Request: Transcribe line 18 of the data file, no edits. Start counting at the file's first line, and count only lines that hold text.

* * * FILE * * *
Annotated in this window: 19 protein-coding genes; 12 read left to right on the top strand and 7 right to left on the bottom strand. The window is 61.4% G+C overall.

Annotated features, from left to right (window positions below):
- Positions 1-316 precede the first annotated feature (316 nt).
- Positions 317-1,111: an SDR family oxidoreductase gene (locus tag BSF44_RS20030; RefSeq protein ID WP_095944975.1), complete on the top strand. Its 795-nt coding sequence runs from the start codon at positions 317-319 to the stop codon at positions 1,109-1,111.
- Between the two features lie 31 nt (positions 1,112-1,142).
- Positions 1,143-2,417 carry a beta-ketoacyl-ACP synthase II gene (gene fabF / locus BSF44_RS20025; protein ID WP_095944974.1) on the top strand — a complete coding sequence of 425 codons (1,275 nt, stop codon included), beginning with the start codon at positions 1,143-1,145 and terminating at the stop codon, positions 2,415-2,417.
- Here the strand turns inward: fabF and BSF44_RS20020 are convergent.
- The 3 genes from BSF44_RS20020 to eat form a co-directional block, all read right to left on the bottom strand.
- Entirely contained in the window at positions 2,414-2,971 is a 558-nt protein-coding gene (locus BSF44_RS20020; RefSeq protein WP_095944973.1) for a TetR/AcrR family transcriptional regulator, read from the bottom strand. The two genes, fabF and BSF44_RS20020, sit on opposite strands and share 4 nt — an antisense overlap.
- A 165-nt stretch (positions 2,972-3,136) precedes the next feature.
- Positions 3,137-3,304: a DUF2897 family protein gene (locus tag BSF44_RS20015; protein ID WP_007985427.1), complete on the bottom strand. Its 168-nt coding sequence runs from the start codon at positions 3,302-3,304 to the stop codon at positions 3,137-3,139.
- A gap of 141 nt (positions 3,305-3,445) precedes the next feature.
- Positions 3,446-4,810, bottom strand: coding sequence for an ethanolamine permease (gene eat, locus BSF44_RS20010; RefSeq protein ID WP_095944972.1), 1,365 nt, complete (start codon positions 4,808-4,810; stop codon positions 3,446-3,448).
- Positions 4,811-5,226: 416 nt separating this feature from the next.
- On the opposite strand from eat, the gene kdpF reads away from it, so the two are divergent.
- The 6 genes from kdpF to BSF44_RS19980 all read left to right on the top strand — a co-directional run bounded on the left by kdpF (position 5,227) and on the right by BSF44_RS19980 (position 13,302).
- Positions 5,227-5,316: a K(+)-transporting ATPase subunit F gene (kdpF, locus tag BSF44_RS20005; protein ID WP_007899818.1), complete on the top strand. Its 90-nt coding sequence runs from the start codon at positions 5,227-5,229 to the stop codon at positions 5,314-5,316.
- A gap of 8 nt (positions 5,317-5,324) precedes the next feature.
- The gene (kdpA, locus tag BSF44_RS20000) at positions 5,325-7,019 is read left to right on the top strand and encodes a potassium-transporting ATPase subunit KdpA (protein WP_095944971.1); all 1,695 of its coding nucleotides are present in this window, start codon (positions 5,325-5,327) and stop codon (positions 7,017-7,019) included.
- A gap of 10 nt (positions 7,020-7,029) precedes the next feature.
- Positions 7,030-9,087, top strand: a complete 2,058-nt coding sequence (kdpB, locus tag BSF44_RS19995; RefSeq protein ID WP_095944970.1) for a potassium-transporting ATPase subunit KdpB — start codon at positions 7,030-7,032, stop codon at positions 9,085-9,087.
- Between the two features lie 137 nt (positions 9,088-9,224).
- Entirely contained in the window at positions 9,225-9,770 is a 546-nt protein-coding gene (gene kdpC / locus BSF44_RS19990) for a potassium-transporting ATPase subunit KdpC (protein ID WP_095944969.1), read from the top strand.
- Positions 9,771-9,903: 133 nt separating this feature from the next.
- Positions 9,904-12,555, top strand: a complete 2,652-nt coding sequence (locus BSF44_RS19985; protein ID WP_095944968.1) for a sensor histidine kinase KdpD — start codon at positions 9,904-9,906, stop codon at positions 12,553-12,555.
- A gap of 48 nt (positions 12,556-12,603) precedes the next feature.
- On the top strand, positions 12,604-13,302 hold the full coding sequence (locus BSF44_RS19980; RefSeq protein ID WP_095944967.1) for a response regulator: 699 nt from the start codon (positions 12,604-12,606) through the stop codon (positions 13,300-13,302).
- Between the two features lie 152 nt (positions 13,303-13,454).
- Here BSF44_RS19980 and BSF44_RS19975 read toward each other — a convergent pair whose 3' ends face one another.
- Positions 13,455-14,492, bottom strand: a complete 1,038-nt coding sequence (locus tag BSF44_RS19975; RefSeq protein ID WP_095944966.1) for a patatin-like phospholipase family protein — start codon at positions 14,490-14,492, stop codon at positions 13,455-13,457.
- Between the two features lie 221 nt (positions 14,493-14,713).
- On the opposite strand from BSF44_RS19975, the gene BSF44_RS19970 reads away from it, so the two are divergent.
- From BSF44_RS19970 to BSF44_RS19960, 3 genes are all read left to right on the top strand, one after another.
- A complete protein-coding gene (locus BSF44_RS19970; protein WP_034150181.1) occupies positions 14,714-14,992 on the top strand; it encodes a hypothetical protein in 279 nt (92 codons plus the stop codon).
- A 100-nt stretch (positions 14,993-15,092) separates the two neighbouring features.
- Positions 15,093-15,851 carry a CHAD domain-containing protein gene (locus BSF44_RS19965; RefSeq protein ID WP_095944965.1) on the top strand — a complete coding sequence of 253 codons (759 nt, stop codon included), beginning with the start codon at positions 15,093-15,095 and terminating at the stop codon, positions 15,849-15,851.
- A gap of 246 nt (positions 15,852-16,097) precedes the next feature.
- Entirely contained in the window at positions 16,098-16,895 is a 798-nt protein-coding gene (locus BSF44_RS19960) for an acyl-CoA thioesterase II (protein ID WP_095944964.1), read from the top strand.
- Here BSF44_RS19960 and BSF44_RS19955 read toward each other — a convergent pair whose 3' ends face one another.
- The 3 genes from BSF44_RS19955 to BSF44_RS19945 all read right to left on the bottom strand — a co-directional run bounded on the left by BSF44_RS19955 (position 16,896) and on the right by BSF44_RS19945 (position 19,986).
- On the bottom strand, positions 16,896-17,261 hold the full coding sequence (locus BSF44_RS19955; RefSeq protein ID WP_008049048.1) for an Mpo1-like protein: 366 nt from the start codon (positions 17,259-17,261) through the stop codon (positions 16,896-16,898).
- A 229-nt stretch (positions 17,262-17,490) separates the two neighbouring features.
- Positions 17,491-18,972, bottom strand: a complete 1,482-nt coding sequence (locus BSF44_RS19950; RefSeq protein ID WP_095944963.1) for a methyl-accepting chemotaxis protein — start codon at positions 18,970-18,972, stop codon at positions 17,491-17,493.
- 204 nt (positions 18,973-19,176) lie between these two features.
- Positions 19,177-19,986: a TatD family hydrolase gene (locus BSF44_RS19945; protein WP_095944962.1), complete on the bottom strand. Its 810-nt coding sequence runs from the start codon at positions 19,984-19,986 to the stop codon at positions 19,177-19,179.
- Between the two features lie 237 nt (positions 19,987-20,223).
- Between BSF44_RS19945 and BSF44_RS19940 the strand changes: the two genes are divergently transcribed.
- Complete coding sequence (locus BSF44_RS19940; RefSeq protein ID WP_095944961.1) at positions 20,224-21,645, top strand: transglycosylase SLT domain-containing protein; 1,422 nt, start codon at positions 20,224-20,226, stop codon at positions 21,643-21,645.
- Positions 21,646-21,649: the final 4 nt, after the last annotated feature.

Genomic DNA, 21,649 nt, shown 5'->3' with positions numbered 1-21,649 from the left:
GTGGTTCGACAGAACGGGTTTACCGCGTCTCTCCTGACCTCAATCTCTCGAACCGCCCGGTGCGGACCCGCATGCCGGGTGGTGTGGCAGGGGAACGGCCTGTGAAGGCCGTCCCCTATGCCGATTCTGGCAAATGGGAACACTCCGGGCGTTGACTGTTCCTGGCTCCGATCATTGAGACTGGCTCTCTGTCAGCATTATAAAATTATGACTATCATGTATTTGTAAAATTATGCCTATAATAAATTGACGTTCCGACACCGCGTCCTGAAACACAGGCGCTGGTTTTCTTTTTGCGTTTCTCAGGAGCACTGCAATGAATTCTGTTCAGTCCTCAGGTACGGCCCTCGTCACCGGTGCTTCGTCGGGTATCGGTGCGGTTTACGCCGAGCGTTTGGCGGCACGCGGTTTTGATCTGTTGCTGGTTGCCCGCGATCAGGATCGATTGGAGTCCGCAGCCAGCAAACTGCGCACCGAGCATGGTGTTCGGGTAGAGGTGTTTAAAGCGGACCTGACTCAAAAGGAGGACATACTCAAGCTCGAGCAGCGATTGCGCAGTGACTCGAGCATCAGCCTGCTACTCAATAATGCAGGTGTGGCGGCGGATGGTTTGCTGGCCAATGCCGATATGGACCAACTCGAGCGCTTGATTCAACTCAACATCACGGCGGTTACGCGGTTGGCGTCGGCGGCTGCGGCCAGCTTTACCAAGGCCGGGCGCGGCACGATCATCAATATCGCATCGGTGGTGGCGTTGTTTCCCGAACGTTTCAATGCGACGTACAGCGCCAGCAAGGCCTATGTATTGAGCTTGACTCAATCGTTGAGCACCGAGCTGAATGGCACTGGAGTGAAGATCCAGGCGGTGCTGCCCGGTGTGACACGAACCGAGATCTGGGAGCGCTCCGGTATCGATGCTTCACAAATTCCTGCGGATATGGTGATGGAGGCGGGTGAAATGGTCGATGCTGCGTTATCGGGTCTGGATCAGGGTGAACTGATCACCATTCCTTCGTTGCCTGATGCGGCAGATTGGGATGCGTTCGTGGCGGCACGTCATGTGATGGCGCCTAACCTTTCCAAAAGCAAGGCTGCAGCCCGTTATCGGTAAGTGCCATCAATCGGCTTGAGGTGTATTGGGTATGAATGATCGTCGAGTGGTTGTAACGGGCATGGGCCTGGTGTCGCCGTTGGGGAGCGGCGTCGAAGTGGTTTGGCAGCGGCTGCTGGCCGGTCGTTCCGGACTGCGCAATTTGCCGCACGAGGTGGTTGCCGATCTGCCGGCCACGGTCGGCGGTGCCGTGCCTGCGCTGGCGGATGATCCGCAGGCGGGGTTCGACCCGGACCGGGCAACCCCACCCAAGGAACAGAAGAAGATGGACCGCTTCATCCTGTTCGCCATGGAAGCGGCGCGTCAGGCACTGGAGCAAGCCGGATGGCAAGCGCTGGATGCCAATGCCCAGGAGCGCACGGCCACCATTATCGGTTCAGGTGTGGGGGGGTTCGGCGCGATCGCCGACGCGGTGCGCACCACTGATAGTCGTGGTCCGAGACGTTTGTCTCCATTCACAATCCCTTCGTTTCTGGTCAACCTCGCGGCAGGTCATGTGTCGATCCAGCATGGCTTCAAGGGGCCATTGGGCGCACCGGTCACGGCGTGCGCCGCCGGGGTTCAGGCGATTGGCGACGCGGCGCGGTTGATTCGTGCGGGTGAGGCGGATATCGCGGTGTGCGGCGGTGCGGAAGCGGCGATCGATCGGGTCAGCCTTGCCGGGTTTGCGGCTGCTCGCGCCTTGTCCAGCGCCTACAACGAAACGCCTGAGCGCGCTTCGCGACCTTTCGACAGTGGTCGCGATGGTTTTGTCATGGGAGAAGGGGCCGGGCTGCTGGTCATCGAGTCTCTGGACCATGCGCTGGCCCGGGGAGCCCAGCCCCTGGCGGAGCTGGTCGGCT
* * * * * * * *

- A gap of 8 nt (positions 5,317-5,324) precedes the next feature.